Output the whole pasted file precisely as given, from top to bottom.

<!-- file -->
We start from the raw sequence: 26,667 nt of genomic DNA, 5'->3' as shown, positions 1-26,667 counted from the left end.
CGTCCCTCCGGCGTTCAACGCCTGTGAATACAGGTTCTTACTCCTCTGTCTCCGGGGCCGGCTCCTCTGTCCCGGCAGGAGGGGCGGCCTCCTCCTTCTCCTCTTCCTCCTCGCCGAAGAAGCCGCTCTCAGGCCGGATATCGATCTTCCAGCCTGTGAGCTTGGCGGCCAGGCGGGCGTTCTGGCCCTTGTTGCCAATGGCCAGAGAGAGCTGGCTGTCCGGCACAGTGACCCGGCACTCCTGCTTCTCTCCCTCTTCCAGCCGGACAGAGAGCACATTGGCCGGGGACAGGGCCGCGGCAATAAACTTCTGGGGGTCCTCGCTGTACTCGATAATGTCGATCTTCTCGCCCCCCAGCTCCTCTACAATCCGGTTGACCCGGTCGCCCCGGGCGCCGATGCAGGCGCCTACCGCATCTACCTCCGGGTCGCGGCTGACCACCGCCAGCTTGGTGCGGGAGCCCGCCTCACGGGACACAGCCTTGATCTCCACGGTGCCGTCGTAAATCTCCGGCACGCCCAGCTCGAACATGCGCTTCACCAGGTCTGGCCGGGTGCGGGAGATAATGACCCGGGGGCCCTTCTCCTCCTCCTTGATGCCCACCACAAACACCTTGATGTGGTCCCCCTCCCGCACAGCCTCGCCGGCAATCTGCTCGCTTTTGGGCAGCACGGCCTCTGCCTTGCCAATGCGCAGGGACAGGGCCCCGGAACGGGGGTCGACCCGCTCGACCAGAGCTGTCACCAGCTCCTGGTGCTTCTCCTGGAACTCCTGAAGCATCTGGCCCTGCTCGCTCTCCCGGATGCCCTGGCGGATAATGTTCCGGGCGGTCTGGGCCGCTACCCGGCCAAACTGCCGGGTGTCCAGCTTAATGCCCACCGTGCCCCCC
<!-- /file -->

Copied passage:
We start from the raw sequence: 26,667 nt of genomic DNA, 5'->3' as shown, positions 1-26,667 counted from the left end.
CGTCCCTCCGGCGTTCAACGCCTGTGAATACAGGTTCTTACTCCTCTGTCTCCGGGGCCGGCTCCTCTGTCCCGGCAGGAGGGGCGGCCTCCTCCTTCTCCTCTTCCTCCTCGCCGAAGAAGCCGCTCTCAGGCCGGATATCGATCTTCCAGCCTGTGAGCTTGGCGGCCAGGCGGGCGTTCTGGCCCTTGTTGCCAATGGCCAGAGAGAGCTGGCTGTCCGGCACAGTGACCCGGCACTCCTGCTTCTCTCCCTCTTCCAGCCGGACAGAGAGCACATTGGCCGGGGACAGGGCCGCGGCAATAAACTTCTGGGGGTCCTCGCTGTACTCGATAATGTCGATCTTCTCGCCCCCCAGCTCCTCTACAATCCGGTTGACCCGGTCGCCCCGGGCGCCGATGCAGGCGCCTACCGCATCTACCTCCGGGTCGCGGCTGACCACCGCCAGCTTGGTGCGGGAGCCCGCCTCACGGGACACAGCCTTGATCTCCACGGTGCCGTCGTAAATCTCCGGCACGCCCAGCTCGAACATGCGCTTCACCAGGTCTGGCCGGGTGCGGGAGATAATGACCCGGGGGCCCTTCTCCTCCTCCTTGATGCCCACCACAAACACCTTGATGTGGTCCCCCTCCCGCACAGCCTCGCCGGCAATCTGCTCGCTTTTGGGCAGCACGGCCTCTGCCTTGCCAATGCGCAGGGACAGGGCCCCGGAACGGGGGTCGACCCGCTCGACCAGAGCTGTCACCAGCTCCTGGTGCTTCTCCTGGAACTCCTGAAGCATCTGGCCCTGCTCGCTCTCCCGGATGCCCTGGCGGATAATGTTCCGGGCGGTCTGGGCCGCTACCCGGCCAAACTGCCGGGTGTCCAGCTTAATGCCCACCGTGCCCCCC